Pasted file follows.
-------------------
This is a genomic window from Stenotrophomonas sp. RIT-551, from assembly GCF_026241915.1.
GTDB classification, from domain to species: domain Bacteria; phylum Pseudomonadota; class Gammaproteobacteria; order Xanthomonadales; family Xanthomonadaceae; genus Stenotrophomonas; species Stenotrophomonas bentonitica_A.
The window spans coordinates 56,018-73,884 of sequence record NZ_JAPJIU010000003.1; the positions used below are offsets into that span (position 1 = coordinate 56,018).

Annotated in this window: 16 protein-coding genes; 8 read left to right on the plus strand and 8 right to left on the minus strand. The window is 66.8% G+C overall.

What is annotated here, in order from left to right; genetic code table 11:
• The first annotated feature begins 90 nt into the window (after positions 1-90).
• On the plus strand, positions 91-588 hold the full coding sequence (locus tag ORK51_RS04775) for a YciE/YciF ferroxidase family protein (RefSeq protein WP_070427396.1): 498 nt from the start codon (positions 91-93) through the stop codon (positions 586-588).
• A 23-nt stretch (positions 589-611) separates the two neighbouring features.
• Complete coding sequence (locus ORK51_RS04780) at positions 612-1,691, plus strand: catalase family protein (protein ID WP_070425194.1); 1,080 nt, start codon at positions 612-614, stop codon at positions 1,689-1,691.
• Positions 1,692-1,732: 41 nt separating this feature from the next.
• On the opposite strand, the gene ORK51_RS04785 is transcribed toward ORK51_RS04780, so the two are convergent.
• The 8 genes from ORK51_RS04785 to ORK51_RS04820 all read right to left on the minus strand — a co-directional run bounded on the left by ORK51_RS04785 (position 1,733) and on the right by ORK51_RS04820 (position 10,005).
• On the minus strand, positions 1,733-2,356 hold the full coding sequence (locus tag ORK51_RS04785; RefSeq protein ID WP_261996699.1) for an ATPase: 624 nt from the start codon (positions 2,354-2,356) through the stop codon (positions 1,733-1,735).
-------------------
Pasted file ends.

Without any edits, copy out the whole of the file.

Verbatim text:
This is a genomic window from Stenotrophomonas sp. RIT-551, from assembly GCF_026241915.1.
GTDB classification, from domain to species: domain Bacteria; phylum Pseudomonadota; class Gammaproteobacteria; order Xanthomonadales; family Xanthomonadaceae; genus Stenotrophomonas; species Stenotrophomonas bentonitica_A.
The window spans coordinates 56,018-73,884 of sequence record NZ_JAPJIU010000003.1; the positions used below are offsets into that span (position 1 = coordinate 56,018).

Annotated in this window: 16 protein-coding genes; 8 read left to right on the plus strand and 8 right to left on the minus strand. The window is 66.8% G+C overall.

What is annotated here, in order from left to right; genetic code table 11:
• The first annotated feature begins 90 nt into the window (after positions 1-90).
• On the plus strand, positions 91-588 hold the full coding sequence (locus tag ORK51_RS04775) for a YciE/YciF ferroxidase family protein (RefSeq protein WP_070427396.1): 498 nt from the start codon (positions 91-93) through the stop codon (positions 586-588).
• A 23-nt stretch (positions 589-611) separates the two neighbouring features.
• Complete coding sequence (locus ORK51_RS04780) at positions 612-1,691, plus strand: catalase family protein (protein ID WP_070425194.1); 1,080 nt, start codon at positions 612-614, stop codon at positions 1,689-1,691.
• Positions 1,692-1,732: 41 nt separating this feature from the next.
• On the opposite strand, the gene ORK51_RS04785 is transcribed toward ORK51_RS04780, so the two are convergent.
• The 8 genes from ORK51_RS04785 to ORK51_RS04820 all read right to left on the minus strand — a co-directional run bounded on the left by ORK51_RS04785 (position 1,733) and on the right by ORK51_RS04820 (position 10,005).
• On the minus strand, positions 1,733-2,356 hold the full coding sequence (locus tag ORK51_RS04785; RefSeq protein ID WP_261996699.1) for an ATPase: 624 nt from the start codon (positions 2,354-2,356) through the stop codon (positions 1,733-1,735).